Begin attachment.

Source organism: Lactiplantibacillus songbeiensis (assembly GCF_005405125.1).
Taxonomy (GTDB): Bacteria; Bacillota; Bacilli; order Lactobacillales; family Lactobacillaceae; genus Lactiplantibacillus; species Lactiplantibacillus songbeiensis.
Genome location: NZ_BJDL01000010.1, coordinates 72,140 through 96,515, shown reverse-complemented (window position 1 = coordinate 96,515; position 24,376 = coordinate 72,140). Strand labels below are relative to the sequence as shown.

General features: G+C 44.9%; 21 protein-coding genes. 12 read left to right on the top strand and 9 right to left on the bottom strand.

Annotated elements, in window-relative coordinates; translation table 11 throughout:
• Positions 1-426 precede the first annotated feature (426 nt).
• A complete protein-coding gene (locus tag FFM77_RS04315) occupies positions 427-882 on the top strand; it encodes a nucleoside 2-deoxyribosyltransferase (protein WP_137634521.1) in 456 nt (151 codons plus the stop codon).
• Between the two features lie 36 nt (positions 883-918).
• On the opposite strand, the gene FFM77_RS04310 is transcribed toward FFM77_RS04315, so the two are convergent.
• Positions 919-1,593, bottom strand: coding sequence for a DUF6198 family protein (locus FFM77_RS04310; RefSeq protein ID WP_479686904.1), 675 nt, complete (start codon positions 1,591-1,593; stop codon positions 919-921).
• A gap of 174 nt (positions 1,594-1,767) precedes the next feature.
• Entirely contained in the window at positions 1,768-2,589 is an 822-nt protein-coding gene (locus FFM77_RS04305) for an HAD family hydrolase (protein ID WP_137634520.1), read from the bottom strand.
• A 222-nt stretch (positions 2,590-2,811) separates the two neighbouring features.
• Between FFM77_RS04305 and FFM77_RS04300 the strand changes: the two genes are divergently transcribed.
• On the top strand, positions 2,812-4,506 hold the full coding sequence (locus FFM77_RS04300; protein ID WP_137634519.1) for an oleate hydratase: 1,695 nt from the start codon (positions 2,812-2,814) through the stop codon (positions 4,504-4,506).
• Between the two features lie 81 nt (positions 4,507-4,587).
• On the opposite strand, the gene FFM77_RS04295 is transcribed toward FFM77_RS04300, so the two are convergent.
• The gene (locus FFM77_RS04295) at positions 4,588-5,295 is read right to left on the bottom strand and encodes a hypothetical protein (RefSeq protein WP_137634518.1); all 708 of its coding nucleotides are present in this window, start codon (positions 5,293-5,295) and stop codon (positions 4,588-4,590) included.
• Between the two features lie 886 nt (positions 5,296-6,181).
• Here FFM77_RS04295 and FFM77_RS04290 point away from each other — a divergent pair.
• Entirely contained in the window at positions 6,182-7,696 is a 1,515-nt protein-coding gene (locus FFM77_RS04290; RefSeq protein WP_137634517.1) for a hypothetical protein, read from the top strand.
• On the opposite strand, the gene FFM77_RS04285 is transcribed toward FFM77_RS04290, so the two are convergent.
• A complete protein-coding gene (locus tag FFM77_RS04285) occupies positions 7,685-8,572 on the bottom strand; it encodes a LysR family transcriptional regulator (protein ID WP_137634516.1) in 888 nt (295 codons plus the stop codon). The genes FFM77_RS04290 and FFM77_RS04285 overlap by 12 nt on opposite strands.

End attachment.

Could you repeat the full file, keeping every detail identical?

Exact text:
Source organism: Lactiplantibacillus songbeiensis (assembly GCF_005405125.1).
Taxonomy (GTDB): Bacteria; Bacillota; Bacilli; order Lactobacillales; family Lactobacillaceae; genus Lactiplantibacillus; species Lactiplantibacillus songbeiensis.
Genome location: NZ_BJDL01000010.1, coordinates 72,140 through 96,515, shown reverse-complemented (window position 1 = coordinate 96,515; position 24,376 = coordinate 72,140). Strand labels below are relative to the sequence as shown.

General features: G+C 44.9%; 21 protein-coding genes. 12 read left to right on the top strand and 9 right to left on the bottom strand.

Annotated elements, in window-relative coordinates; translation table 11 throughout:
• Positions 1-426 precede the first annotated feature (426 nt).
• A complete protein-coding gene (locus tag FFM77_RS04315) occupies positions 427-882 on the top strand; it encodes a nucleoside 2-deoxyribosyltransferase (protein WP_137634521.1) in 456 nt (151 codons plus the stop codon).
• Between the two features lie 36 nt (positions 883-918).
• On the opposite strand, the gene FFM77_RS04310 is transcribed toward FFM77_RS04315, so the two are convergent.
• Positions 919-1,593, bottom strand: coding sequence for a DUF6198 family protein (locus FFM77_RS04310; RefSeq protein ID WP_479686904.1), 675 nt, complete (start codon positions 1,591-1,593; stop codon positions 919-921).
• A gap of 174 nt (positions 1,594-1,767) precedes the next feature.
• Entirely contained in the window at positions 1,768-2,589 is an 822-nt protein-coding gene (locus FFM77_RS04305) for an HAD family hydrolase (protein ID WP_137634520.1), read from the bottom strand.
• A 222-nt stretch (positions 2,590-2,811) separates the two neighbouring features.
• Between FFM77_RS04305 and FFM77_RS04300 the strand changes: the two genes are divergently transcribed.
• On the top strand, positions 2,812-4,506 hold the full coding sequence (locus FFM77_RS04300; protein ID WP_137634519.1) for an oleate hydratase: 1,695 nt from the start codon (positions 2,812-2,814) through the stop codon (positions 4,504-4,506).
• Between the two features lie 81 nt (positions 4,507-4,587).
• On the opposite strand, the gene FFM77_RS04295 is transcribed toward FFM77_RS04300, so the two are convergent.
• The gene (locus FFM77_RS04295) at positions 4,588-5,295 is read right to left on the bottom strand and encodes a hypothetical protein (RefSeq protein WP_137634518.1); all 708 of its coding nucleotides are present in this window, start codon (positions 5,293-5,295) and stop codon (positions 4,588-4,590) included.
• Between the two features lie 886 nt (positions 5,296-6,181).
• Here FFM77_RS04295 and FFM77_RS04290 point away from each other — a divergent pair.
• Entirely contained in the window at positions 6,182-7,696 is a 1,515-nt protein-coding gene (locus FFM77_RS04290; RefSeq protein WP_137634517.1) for a hypothetical protein, read from the top strand.
• On the opposite strand, the gene FFM77_RS04285 is transcribed toward FFM77_RS04290, so the two are convergent.
• A complete protein-coding gene (locus tag FFM77_RS04285) occupies positions 7,685-8,572 on the bottom strand; it encodes a LysR family transcriptional regulator (protein ID WP_137634516.1) in 888 nt (295 codons plus the stop codon). The genes FFM77_RS04290 and FFM77_RS04285 overlap by 12 nt on opposite strands.